What Is Mine To Do?
One Quaker’s Journey in Japan
Osaka Monthly Meeting, Japan Yearly Meeting
(FWCC Asia West Pacific Section)
for FWCC Quaker Conversation #6
November 28, 202
I am an American Quaker who has been living in Japan permanently since 1992. I am not a birthright Quaker. I only attended my first Friends Meeting in the U.S. in the early nineties, when I was in my thirties, and I joined Japan Yearly Meeting soon after moving to Japan the following year. I have just retired from my thirty-year career at Osaka University and now teach half-time at a private university that fortunately has a later retirement age than the national universities do. I now serve as Clerk of Osaka Monthly Meeting and in various capacities at the Yearly Meeting level, as well as recently accepting a very modest role in AWPS.
Japan Yearly Meeting is a very small Yearly Meeting. Only 1% of the population of the whole country of Japan is Christian, and so we are a tiny minority within a minority. But the spirit is strong! Through this essay, which was first delivered in a webinar for the FWCC World Office in conjunction with AWPS, I would like to share with you just a glimpse of how that strong, strong spirit has sustained me for these past three decades living and working in a country where the culture is deceptively similar in many ways, but subtly different in many other ways.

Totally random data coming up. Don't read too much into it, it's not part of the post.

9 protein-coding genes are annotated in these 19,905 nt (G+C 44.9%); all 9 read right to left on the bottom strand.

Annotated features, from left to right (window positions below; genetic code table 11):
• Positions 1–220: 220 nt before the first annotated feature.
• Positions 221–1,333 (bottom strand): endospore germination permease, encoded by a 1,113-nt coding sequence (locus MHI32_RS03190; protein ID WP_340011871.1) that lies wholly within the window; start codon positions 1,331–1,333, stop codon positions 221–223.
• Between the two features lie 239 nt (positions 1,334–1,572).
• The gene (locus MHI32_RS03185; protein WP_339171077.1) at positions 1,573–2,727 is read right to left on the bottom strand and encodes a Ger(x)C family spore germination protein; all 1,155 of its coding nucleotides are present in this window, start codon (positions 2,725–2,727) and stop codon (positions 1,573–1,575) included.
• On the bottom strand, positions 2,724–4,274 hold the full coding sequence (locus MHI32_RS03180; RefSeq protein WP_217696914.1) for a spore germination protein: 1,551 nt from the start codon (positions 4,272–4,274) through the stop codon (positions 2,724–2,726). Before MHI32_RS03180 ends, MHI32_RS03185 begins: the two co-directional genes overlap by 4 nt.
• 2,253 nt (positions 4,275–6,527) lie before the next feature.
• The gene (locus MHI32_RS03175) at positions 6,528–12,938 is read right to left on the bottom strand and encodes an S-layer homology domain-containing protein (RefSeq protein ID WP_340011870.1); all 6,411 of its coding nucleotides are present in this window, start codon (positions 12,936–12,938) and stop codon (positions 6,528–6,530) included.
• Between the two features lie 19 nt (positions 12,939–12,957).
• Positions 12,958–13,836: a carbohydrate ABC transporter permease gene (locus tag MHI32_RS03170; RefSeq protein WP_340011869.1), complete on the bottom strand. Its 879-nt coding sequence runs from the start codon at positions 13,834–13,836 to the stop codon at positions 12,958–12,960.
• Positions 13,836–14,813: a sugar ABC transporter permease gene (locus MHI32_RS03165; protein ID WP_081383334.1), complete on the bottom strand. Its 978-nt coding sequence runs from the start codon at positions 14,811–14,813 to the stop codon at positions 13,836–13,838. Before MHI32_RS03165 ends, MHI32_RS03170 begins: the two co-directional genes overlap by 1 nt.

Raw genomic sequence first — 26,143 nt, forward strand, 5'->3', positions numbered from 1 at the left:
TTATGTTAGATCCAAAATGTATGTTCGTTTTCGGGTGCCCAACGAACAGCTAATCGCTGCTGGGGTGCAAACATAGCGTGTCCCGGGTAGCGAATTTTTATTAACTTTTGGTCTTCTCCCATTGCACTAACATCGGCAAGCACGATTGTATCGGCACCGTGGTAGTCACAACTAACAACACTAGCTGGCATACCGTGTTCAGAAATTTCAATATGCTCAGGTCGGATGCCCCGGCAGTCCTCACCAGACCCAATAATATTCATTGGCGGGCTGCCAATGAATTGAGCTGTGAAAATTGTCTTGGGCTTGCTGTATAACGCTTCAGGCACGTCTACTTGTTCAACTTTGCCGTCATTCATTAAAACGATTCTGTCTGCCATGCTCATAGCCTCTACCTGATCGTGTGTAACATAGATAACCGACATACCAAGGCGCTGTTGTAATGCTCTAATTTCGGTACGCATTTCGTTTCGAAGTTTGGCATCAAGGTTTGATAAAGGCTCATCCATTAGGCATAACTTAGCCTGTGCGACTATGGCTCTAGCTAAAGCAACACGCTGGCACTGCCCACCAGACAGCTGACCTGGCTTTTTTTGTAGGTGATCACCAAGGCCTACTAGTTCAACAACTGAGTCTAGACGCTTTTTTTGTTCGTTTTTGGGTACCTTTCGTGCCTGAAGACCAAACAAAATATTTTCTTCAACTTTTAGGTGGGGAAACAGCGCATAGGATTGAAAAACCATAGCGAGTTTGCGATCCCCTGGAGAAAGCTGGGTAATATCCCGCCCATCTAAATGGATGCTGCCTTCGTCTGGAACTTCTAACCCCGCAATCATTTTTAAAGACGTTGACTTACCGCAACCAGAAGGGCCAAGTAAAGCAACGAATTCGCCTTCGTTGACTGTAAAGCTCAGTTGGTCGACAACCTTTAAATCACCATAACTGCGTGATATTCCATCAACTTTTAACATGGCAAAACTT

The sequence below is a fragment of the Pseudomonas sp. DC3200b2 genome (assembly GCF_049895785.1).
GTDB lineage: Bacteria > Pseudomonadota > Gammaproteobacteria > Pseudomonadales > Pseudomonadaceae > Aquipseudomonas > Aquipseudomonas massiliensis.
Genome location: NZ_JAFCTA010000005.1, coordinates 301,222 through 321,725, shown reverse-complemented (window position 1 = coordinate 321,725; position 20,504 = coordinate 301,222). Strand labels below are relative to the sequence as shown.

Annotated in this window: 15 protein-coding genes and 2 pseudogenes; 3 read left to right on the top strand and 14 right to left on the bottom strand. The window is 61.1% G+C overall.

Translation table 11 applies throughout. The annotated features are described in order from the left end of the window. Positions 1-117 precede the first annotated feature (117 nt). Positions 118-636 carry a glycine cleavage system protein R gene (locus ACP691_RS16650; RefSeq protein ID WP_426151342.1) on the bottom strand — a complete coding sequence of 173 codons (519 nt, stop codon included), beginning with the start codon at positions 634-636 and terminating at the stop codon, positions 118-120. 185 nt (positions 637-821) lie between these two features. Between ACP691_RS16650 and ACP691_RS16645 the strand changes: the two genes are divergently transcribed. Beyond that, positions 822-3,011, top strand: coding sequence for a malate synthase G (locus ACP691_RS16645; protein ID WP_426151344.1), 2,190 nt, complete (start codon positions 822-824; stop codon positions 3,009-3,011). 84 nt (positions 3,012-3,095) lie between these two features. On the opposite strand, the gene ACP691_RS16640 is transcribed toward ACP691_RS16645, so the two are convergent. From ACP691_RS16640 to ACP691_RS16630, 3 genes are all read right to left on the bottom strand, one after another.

Over the years, I have taught various courses at various undergraduate and graduate levels, and the approach I have found most helpful to bridge those various levels and topics has been a cognitive linguistic framework, raising awareness about how we form our perceptions of others, especially others from different cultures; how awareness of our implicit biases can help us minimize their negative effect on the way we treat our fellow human beings; how it can help us be better global citizens; and especially how metaphors can be used effectively in intercultural communication. My practice as a teacher is based on GCED, Global Citizenship Education, as promoted by UNESCO. Today I will mainly share how Japan Yearly Meeting sustains my endeavor to discern What Is Mine To Do, to most respectfully and lovingly contribute to the opening of minds, including my own, to these principles.
Target 4.7 of the Sustainable Development Goals (SDG4 on Education) basically reiterates the principles of GCED. It especially calls on countries to ensure “that all learners are provided with the knowledge and skills to promote sustainable development, including education for human rights, gender equality, promotion of a culture of peace and non-violence, global citizenship and appreciation of cultural diversity.” I am fortunate to be working with learners at a sufficiently high level that I can use authentic materials with them rather than being restricted to a commercial or designated textbook, and so we take the SDGs themselves as our starting point, and the course culminates in a symposium designed by the students themselves, where they choose which SDGs they want to focus on.